Almost all of the therapists I've had at this place have been good, so I was willing to try a new one that was available. He was an older guy with 25 years of experience, and I figured he might have some good advice, especially regarding my right hip, which has been a recurrent discomfort for the past 6 months.

Not so much. Things started out OK, with a discussion of the possible leg length discrepancy I might have as well as comments from him about how my opposite leg was much tighter than my one with the troublesome hip. It could be that my right leg is having to compensate for weakness in my left, and this is causing the hip issues. An interesting theory and one that might explain the symptoms.

Then he began to ask why I had to run such long distances. I told him that I enjoyed the challenge and how it made me feel.

"But your body is sending you a signal," he said. "You aren't made for running long distances."'

Taken a bit aback, I replied, "I think it is sending me a signal that there is a problem that needs to be looked at, not that I am not supposed to run long distances."

"You're trying to make your body do something it wasn't made to do. You think you are smarter than your body, so you keep forcing it to perform. Eventually, it's just going to refuse. "

At this point, I was a little annoyed. First of all, while my hip discomfort is bothering, I don't think it means I'm not meant to run long distances. I think it indicates that there is currently a muscle or skeletal reason for my discomfort, and I do need to look into it. But it isn't an ominous signal that I am not cut out to be a runner.

I honestly love running and how it makes me feel.  The hip discomfort is a problem that I need to take action on. However, it has not gotten worse since it first arrived, which makes me think I'm not harming my body by continuing to run (I would stop or at least decrease my running if the pain became worse, absolutely).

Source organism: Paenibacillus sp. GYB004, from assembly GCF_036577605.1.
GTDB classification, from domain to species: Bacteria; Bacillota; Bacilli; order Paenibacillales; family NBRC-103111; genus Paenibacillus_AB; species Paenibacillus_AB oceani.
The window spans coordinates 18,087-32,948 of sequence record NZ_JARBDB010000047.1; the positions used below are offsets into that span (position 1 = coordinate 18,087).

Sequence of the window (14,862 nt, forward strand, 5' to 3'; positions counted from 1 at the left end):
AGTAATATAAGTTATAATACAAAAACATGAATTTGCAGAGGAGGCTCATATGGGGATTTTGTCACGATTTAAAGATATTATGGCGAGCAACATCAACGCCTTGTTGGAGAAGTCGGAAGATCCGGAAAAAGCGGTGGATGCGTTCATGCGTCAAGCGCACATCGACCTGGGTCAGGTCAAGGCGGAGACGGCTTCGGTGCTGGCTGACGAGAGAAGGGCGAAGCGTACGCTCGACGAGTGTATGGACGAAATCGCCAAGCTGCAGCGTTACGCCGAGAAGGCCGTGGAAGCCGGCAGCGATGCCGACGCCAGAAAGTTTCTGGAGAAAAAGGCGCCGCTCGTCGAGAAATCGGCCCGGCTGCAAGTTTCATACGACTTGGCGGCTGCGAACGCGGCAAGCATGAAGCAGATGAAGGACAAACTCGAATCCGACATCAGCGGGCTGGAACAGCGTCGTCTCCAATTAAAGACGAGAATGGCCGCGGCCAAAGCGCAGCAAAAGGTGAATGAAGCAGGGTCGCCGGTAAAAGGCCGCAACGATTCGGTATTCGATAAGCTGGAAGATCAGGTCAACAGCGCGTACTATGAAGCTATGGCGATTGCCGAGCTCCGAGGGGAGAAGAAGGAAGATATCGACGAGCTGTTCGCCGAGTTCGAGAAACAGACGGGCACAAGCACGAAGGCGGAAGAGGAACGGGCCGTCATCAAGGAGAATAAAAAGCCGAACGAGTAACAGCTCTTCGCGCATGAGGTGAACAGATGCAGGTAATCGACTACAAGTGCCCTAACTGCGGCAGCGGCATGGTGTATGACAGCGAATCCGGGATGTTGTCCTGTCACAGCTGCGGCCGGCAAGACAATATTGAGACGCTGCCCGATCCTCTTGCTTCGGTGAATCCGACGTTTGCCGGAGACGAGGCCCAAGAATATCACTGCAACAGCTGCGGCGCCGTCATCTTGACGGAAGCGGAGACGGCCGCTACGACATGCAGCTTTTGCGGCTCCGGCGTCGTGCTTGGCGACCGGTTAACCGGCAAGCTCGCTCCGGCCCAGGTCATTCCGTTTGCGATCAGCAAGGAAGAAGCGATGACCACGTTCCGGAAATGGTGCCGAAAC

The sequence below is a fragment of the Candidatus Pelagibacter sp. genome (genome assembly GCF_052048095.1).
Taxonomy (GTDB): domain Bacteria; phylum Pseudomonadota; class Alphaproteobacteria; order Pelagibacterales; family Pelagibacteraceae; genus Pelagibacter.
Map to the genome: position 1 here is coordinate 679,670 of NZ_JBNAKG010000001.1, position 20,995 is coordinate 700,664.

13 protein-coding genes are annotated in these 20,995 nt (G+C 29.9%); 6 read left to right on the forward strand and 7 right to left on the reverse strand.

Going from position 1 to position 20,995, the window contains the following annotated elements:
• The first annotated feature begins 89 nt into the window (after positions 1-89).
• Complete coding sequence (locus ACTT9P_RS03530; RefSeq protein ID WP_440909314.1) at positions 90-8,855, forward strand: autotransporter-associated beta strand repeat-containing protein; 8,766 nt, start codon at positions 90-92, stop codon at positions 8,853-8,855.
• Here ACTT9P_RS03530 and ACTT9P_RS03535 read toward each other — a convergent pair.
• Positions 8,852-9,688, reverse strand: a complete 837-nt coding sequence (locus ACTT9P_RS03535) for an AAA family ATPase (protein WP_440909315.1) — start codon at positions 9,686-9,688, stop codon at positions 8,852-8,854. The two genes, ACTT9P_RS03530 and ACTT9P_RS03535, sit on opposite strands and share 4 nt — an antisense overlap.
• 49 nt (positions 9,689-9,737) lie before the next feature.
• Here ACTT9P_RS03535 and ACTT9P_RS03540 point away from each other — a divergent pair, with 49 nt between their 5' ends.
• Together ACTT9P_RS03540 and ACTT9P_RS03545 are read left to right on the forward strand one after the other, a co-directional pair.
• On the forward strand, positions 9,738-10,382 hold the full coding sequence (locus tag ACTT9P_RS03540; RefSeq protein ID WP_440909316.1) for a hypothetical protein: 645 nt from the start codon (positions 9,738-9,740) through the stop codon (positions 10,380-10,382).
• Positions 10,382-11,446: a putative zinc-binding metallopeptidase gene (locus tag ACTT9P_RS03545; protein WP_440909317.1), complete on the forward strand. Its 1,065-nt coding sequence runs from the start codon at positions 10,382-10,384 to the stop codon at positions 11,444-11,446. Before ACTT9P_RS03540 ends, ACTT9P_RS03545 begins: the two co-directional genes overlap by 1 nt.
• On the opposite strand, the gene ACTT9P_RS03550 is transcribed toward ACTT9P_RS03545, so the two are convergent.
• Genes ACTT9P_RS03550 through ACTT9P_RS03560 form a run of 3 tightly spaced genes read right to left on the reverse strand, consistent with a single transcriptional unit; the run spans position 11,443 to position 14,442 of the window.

Wednesday, January 18, 2012

The Early Bird Feels the Burn

I started writing this post on the elliptical at the gym at 6:30 in the morning last week. After composing a couple of half-jibberish sentences, I had to quit after I slipped and nearly fell off the machine. Blogging and exercising can mix, just maybe not at the same time!

What better way to greet a Monday morning than by waking up at 5:30am for a workout? Morning workouts, at least during the week, seem to work well for me. It feels good to complete something so early in the morning, and this sense of accomplishment sticks with me throughout the day. Knowing that I have earned the right to relax makes me look forward to taking it easy after work. I admit, sometimes I have not looked forward to working out after working 8+ hours. (On a side note, I really don't think I have ever regretted hauling my butt to the gym or for a run outside).

There are a couple of drawbacks to working out early, of course. The biggest one is the sleep forfeit. When I'm smart, I compensate by going to bed earlier, but not usually enough to completely make up for getting up at 5:30. Squeezing in 8 hours of sleep means bedtime is at least 9:30 (earlier for me, as I need a little time to read and settle down). But I'm not always smart and don't get to bed any earlier, so I do lose an hour of sleep. Fortunately that is fix-able by getting the early-to-bed idea into my head.